Once upon a time, in a place not far from where I sit now, typing, I played piano. And although (both) times I tried to learn were fairly short-lived, I was pretty good.  I’m no prodigy and I never got terribly far, but what I did was good.  After a year and a half, my piano teacher moved away when I was in 3rd grade.  And later, in college, tendonitis in both wrists short-circuited my training, although I still performed well on my juries and my teacher was always very happy with my progress.  As a music major, I had some harmony training too, although, as a vocalist, I always found this hard. I only deal with one note at a time.  Harmony to me– is melody.  It’s just a different kind.  I can pick out a harmony well enough, but it’s very instinctual and not very deliberate.  Tendonitis also forced me out of my keyboard harmony class that year of college, and although I sought out more training, I never felt I got to where I could have… I’ve lacked practice.

So today, I did something that I haven’t done in a long time (there’s record of this– cuz I blogged about it last time too).  I pulled out my keyboard and played.  I played through a few melodies of my super-beginner John W. Schaum book as a warm up.  Then I took out a Christmas songbook I had, back as a kid.  And I picked out my favorites.  But instead of playing them as written, I decided to put harmonies with them.  They’re simple. Block chords  and such.  And the melodies mostly only call for I,V, and IV’s… which helps.  But I got an inverted I in there and embellished a few melody notes.  And it felt really good!

I know that once the semester starts, I won’t have time for this.  But I really like it.  And I hope I get more time this break to do things like this. I’ve started trying to teach myself a few other songs, too.  And, at only $2-$3 a book on Amazon, maybe I’ll try to complete the John W. Schaum piano course…

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I’m not feeling so good today, so to be productive, I decided to update my address book.  I’m sending belated Christmas cards to a few people, and decided it was a good time to do it– before I send.  Lest I immediately lose the addresses.  

At my age (mid-twenties), updating my address book is like updating my life.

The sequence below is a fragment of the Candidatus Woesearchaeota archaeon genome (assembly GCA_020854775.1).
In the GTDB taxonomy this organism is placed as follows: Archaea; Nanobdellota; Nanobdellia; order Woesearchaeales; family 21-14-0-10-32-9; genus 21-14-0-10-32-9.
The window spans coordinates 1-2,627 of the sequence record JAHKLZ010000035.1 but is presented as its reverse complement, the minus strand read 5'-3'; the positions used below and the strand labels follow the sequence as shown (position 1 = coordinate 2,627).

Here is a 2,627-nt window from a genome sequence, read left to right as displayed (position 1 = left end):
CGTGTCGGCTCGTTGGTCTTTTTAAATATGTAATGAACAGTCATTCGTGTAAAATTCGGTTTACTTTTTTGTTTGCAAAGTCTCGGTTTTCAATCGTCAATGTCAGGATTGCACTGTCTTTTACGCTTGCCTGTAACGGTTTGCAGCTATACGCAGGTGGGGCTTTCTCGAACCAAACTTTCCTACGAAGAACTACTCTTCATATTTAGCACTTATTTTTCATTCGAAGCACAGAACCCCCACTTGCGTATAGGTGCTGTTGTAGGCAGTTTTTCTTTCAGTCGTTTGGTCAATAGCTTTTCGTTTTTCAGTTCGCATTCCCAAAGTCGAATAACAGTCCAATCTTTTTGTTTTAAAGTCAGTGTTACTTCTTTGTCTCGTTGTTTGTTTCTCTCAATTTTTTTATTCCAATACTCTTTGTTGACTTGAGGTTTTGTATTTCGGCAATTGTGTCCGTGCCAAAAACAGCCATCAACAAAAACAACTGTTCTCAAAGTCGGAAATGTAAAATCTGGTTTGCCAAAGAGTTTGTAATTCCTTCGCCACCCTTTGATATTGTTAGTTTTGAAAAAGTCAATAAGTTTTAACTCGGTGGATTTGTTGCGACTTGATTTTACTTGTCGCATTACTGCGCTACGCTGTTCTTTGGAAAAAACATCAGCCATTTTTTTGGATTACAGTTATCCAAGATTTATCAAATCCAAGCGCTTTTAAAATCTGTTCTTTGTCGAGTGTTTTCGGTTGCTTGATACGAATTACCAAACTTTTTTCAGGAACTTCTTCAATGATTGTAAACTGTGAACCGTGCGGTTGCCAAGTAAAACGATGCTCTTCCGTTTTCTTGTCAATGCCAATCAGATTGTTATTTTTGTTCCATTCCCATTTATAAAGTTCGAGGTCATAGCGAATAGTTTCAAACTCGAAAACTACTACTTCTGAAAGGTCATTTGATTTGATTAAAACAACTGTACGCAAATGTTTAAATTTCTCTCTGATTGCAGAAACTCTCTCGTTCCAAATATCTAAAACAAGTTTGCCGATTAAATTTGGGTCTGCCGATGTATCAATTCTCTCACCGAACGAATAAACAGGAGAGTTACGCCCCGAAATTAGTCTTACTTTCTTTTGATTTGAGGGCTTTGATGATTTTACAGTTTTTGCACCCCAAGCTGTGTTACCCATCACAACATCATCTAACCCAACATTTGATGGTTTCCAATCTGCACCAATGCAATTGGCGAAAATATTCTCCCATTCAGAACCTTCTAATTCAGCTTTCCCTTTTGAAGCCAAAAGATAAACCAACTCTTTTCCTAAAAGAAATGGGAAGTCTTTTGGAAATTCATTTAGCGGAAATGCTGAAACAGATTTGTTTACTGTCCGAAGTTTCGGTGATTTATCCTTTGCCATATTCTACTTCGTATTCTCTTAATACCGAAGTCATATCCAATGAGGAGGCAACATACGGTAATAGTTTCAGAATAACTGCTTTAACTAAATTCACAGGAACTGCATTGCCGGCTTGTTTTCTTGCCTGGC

Today I:

Separated out businesses/school contacts and doctors/medical contacts into their own lists.
Separated out exes and school acquaintances I rarely speak to into their own list.
Added new grad school friends
Updated addresses and phone numbers for old friends
Changed last names, added spouses and children’s names

These last two were the big ones.  So many of my friends have– over the past two years– gotten married, moved in with a significant other, had a child (or two), moved into a new apartment, bought a house, etc.  It’s staggering.  I go through the M’s… the S’s… and as I update, my friends move across the page– to the H’s, the G’s.  A second line lists their children.  I have my own apartment.  People are or will be doing this with me, too, I’m sure.  But it’s amazing to me.  Updating an address book shouldn’t feel this emotional.  But, when did we all grow up?

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Almost ready for the oven!

Almost ready for the oven!

Last rise! Covered in Grandma’s dishtowels from the Duz detergent boxes 🙂

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December 24, 2012 · 12:27 pm

Christmas Food

I am overjoyed to be home early this year. This is my first Christmas while in school that I can remember ever being home before the 21st.  I have been home since the 14th, with my last assignment turned in on the night of the 16th.  I have spent the past week reading, watching good movies, wrapping gifts, spending time with mom, doing laundry, stocking stuffer shopping and attempting to make post-Christmas plans with friends.  

Last night, I began my contribution to the Christmas meal: dessert.  

Stirring the chocolate pudding for the chocolate pudding pie, I am nostalgic for Grandma.  Chocolate pudding pie was one of her signatures.  I’ve made it a few times to bring places myself, and I always think of her.  Although, unlike me, she always remembered to bring whipped cream to go with it wherever she brought it.  This is our first Christmas without her. I dreamt of her last night, but she was already gone in the dream.  But it felt like she was there and maybe that was good enough.

Today, I’m baking my first Italian bread– or at least trying to.  I’m making the dough in the bread machine since my arm is still messed up (not sure what it is– will be visiting doctor next week).  There were some funny noises happening, but the dough looked good and it seems to be rising alright.  

I remember the priest visiting my Grandma last January, to give her communion and visit.  He was the priest from my grandparents parish.  He had done Deda’s funeral and we had liked him.  He came and had tea and prayed with us that day in January.  Naturally, we talked about food.  Grandma and Deda always loved talking about food, and that didn’t change for Grandma after Deda passed away.  We found out that the priest (I do not remember his name) liked to cook and he baked bread.  

I had first found an interesting Italian Bread recipe last summer.  I’d intended to make it and bring a loaf to Grandma and Deda. I always loved bringing them things I’d made– or grew.  But last summer quickly gave way to Fall and so many changes we are still wrapping our heads around them.  This year, I will eat Italian bread and think of my awesome grandparents.  And how much they inspire me– especially with my cooking.  My food allergies always make me feel a little disconnected from my culture (and others!).  But being able to cook things myself and experience them makes me feel connected.  This Christmas, as Grandma and Deda celebrate Jesus’ birthday with Him in Heaven, and we celebrate on earth, I’ll remember that, just like always, we’re celebrating the same holiday.  And they’re closer to me than ever, in my heart, and as close as the next piece of chocolate pudding pie– or bread and butter.